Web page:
Leading Scientologist told John Travolta not to star in Pulp Fiction

Gregory Wakeman
[Image by Miramax]

Scientology nearly robbed the world of John Travolta’s comeback, after a leading member of the religion told the actor not to star in ‘Pulp Fiction’.

This revelation was made in the latest episode of A&E’s ‘Leah Remini: Scientology And The Aftermath’, via Esquire, with Mike Rinder, a former higher-up in the Church Of Scientology, admitting that he was the one who told Travolta he shouldn’t play the “heroin-addict assassin.”

Rinder recalled, “When Quentin Tarantino approached John Travolta for a role in ‘Pulp Fiction’, John asked me to review the script to tell him what I thought, and his role was a heroin-addict assassin, and I said, ‘Oh, John, I don’t think that you should do this.’”

Pulp Fiction went on to be a huge hit financially, is regarded as one of the greatest films of the last 30 years, and earned John Travolta a Best Actor Oscar nomination. Mike Rinder sees the error of his ways now, though, as he added, “What great career advice; I should be an agent. Sensibly, he ignored me.”

Before being cast in Quentin Tarantino’s 1994 jaunt through Los Angeles’ seedy underbelly John Travolta’s career had hit a huge rough patch.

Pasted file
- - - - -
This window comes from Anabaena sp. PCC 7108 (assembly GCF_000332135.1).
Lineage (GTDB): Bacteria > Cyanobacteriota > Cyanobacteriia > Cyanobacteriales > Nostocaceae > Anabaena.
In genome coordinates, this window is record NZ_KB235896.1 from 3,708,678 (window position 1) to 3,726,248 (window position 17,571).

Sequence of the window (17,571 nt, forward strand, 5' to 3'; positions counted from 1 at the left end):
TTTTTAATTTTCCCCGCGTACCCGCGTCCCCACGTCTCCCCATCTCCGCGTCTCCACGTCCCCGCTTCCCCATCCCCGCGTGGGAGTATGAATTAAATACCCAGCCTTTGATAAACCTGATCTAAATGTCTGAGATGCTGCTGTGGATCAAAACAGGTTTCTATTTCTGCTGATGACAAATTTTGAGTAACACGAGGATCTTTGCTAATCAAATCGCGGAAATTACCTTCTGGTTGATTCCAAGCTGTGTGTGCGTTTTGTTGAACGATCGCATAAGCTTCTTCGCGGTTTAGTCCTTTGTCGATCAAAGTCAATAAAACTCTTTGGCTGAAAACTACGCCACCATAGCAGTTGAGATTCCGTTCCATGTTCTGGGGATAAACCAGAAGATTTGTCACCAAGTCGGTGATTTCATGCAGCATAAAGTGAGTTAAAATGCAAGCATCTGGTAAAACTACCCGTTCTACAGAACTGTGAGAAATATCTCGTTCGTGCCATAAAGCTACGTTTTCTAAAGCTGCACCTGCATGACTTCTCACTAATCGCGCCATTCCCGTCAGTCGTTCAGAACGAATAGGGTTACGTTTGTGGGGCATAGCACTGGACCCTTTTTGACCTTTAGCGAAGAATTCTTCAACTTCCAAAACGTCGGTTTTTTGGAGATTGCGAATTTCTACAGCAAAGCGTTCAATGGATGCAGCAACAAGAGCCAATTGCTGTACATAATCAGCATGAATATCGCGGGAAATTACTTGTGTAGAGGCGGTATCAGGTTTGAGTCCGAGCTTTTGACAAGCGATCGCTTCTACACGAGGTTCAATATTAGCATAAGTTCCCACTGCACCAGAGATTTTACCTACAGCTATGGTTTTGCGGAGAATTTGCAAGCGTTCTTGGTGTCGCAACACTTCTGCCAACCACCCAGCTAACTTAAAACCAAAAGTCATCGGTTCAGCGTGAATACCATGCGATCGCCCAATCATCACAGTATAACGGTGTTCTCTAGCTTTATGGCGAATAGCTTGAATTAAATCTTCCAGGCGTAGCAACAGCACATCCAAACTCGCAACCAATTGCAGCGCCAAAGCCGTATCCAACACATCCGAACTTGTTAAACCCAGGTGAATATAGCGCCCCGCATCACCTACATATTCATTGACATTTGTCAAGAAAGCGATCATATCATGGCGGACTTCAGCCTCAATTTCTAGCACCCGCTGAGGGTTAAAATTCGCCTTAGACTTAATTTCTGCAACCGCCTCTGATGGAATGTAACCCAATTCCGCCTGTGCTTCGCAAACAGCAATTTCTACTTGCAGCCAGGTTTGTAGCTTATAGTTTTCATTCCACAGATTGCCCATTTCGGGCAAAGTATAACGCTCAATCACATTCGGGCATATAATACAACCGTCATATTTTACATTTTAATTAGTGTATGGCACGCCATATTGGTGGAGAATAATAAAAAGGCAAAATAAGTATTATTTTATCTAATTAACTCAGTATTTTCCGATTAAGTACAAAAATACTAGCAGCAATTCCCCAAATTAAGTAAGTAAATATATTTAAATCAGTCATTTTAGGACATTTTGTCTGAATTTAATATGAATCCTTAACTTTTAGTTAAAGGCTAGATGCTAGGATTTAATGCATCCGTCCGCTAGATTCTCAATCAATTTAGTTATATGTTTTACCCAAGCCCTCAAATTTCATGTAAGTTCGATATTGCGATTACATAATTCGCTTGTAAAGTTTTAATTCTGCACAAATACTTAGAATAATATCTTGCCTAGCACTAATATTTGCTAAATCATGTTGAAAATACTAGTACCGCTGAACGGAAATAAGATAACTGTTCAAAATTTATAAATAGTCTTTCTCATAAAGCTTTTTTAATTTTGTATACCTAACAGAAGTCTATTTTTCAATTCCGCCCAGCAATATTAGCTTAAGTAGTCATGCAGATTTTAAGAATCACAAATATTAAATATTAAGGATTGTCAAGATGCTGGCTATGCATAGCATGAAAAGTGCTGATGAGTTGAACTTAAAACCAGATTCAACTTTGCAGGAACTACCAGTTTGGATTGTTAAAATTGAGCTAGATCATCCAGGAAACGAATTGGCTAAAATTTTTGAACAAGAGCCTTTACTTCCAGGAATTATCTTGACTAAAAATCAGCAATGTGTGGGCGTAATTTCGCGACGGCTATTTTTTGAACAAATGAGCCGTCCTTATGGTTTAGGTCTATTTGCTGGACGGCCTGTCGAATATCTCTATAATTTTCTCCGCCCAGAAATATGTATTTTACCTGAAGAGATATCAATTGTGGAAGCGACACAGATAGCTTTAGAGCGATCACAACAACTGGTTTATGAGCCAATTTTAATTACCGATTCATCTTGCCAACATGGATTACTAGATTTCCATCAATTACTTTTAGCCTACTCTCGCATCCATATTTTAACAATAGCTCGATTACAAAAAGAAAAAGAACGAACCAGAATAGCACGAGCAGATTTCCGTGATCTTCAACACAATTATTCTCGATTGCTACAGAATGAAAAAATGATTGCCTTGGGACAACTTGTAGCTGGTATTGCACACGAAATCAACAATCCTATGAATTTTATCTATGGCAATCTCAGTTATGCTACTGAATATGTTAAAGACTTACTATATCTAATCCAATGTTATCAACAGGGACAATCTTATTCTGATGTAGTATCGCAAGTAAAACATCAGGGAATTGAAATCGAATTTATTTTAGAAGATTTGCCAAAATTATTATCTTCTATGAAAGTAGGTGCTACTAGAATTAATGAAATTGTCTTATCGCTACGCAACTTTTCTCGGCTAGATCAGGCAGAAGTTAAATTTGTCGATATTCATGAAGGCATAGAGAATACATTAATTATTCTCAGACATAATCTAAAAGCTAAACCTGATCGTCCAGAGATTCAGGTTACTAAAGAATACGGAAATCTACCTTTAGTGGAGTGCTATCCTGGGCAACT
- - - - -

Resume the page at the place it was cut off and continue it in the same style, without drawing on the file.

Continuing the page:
Travolta achieved meteoric success with both ‘Saturday Night Fever’, ‘Grease’, and ‘Urban Cowboy’ in the late 1970s and early 1980s. Meanwhile 1981’s ‘Blow Out’, which saw him pair with director Brian De Palma, received great reviews but put up poor box office numbers, while ‘Staying Alive’ was the complete opposite, as the sequel to ‘Saturday Night Fever’ was a hit, but was savaged by critics.

Over the next decade, though, the only success Travolta had was with the ‘Look Who’s Talking’ franchise, but even by 1993 that franchise had runs its course, after ‘Looking Who’s Talking Now’ grossed just $10 million from a $22 million budget.

[Image by Miramax]

That’s when Tarantino stepped in with the role of Vincent Vega, which rejuvenated John Travolta’s popularity, as he went on to star in ‘Get Shorty’, ‘Michael’, ‘Phenomenon’, ‘Broken Arrow’, ‘Face/Off’, ‘The Thin Red Line’, and ‘Primary Colours’ over the next few years, each of which achieved some kind of financial or critical success.

That all came to an end with 2000’s double whammy of ‘Battlefield Earth’ and ‘Lucky Numbers’, both of which saw him dominate the Razzies that years. With his track record, it’s safe to assume that Mike Rinder was probably the one who told Travolta to star in both of them.

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